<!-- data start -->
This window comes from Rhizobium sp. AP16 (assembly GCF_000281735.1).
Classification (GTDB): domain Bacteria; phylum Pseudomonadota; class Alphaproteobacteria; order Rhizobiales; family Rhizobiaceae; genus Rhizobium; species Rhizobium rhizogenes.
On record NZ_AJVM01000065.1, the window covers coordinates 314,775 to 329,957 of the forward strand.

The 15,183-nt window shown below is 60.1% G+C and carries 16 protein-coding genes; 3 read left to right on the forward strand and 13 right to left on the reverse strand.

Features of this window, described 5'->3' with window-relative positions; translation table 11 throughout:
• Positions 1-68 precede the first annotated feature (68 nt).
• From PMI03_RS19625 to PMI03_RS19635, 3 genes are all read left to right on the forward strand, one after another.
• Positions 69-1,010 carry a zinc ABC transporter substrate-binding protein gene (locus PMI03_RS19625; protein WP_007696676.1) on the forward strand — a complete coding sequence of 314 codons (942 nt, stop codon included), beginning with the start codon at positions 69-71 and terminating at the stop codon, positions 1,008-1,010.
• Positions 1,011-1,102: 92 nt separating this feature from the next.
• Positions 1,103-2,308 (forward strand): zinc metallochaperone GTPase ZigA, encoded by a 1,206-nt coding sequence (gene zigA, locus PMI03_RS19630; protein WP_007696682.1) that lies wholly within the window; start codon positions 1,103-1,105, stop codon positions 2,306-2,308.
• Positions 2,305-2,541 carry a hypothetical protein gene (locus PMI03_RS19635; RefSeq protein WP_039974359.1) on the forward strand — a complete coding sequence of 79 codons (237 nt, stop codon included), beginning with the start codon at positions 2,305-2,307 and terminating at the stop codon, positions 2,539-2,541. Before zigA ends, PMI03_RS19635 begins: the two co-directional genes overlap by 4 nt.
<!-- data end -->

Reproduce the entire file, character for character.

This window comes from Rhizobium sp. AP16 (assembly GCF_000281735.1).
Classification (GTDB): domain Bacteria; phylum Pseudomonadota; class Alphaproteobacteria; order Rhizobiales; family Rhizobiaceae; genus Rhizobium; species Rhizobium rhizogenes.
On record NZ_AJVM01000065.1, the window covers coordinates 314,775 to 329,957 of the forward strand.

The 15,183-nt window shown below is 60.1% G+C and carries 16 protein-coding genes; 3 read left to right on the forward strand and 13 right to left on the reverse strand.

Features of this window, described 5'->3' with window-relative positions; translation table 11 throughout:
• Positions 1-68 precede the first annotated feature (68 nt).
• From PMI03_RS19625 to PMI03_RS19635, 3 genes are all read left to right on the forward strand, one after another.
• Positions 69-1,010 carry a zinc ABC transporter substrate-binding protein gene (locus PMI03_RS19625; protein WP_007696676.1) on the forward strand — a complete coding sequence of 314 codons (942 nt, stop codon included), beginning with the start codon at positions 69-71 and terminating at the stop codon, positions 1,008-1,010.
• Positions 1,011-1,102: 92 nt separating this feature from the next.
• Positions 1,103-2,308 (forward strand): zinc metallochaperone GTPase ZigA, encoded by a 1,206-nt coding sequence (gene zigA, locus PMI03_RS19630; protein WP_007696682.1) that lies wholly within the window; start codon positions 1,103-1,105, stop codon positions 2,306-2,308.
• Positions 2,305-2,541 carry a hypothetical protein gene (locus PMI03_RS19635; RefSeq protein WP_039974359.1) on the forward strand — a complete coding sequence of 79 codons (237 nt, stop codon included), beginning with the start codon at positions 2,305-2,307 and terminating at the stop codon, positions 2,539-2,541. Before zigA ends, PMI03_RS19635 begins: the two co-directional genes overlap by 4 nt.